On February 13, 1990, two days after his release from prison, Nelson Mandela gave a historic speech at Soweto Football Stadium, proclaiming a new South Africa.
“Plot for Peace”, recently screened at the Hamptons Film Festival in New York, tells the story of one man among the crowd who was instrumental in making this day happen: Jean-Yves Ollivier, a French businessman and self-proclaimed “parallel diplomat”.
Euronews met him at the film festival in New York.
“Of course, for me, it was an extraordinary moment,” said Ollivier. “To see this icon, Mandela, dragged along by his wife, Winnie Mandela, whom I knew very well. The speech he gave lived up to what I expected, but, more importantly, it convinced me that I had been right to fight so that this man could be freed from jail.”
A businessman who worked in Africa for many years, Ollivier spent decades in mediation and peace-talking missions that he himself describes as “parallel diplomacy”, a concept based on personal and trust-based relations. He brought warring parties together in various conflicts, including in Angola, Namibia and of course, South Africa.
“I realised that if we didn’t try to get the two sides to agree, there would be a bloodbath. It was clear to me that the black community was going to win – they outnumbered the other side, their cause was just. But I didn’t want this victory, which they were sure to get, to be the death of the other community,” he told euronews.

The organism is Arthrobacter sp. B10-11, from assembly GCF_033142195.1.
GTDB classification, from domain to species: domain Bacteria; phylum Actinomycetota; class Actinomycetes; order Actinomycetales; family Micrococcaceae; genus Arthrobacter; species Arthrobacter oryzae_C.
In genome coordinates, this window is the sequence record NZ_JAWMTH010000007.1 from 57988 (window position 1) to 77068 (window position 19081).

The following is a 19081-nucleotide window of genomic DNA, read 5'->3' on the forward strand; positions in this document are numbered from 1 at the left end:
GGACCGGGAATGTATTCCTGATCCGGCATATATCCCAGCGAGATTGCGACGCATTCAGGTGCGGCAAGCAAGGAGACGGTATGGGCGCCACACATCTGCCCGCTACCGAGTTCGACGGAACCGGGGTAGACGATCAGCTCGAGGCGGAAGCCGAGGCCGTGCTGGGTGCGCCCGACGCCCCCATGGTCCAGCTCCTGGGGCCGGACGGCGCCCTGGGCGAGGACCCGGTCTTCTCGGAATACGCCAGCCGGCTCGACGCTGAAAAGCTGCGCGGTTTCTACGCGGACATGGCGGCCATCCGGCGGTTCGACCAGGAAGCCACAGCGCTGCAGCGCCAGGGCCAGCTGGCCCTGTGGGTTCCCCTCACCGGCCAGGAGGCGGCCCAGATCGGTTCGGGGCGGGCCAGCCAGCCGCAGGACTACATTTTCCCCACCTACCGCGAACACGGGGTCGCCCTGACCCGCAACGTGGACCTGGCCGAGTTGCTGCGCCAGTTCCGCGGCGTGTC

In “Plot for Peace”, directors Carlos Agulló and Mandy Jacobson tell us the true story of this enigmatic man who succeeded in gaining the trust of diplomats and leaders – a story narrated by Ollivier himself.
“Mandela was a necessity for humankind,” he said. “It was the first time in the history of humanity that all men, institutions, corporations and associations – everyone joined around a common cause. Apart from a few white people in South Africa, this was the first time in history there was unanimous consensus around one man. It was amazing.”
Mandela first met Ollivier several days after the Soweto stadium speech. In 1995, the new president rewarded him with the country’s highest civil distinction, “Grand Officer of the Order of Good Hope”.
“I only have one regret,” he said, “and that is that the movie wasn’t made a few years earlier. If it had been made earlier, we could have had Mandela in it. I am sure he would have agreed to be part of the film.”
Based on a screenplay by Le Monde’s former Africa editor, Stephen W Smith, the film is more of “narrative thriller” than a traditional documentary.
“Plot for Peace” was premiered in the UK this summer and is expected to be released next year.
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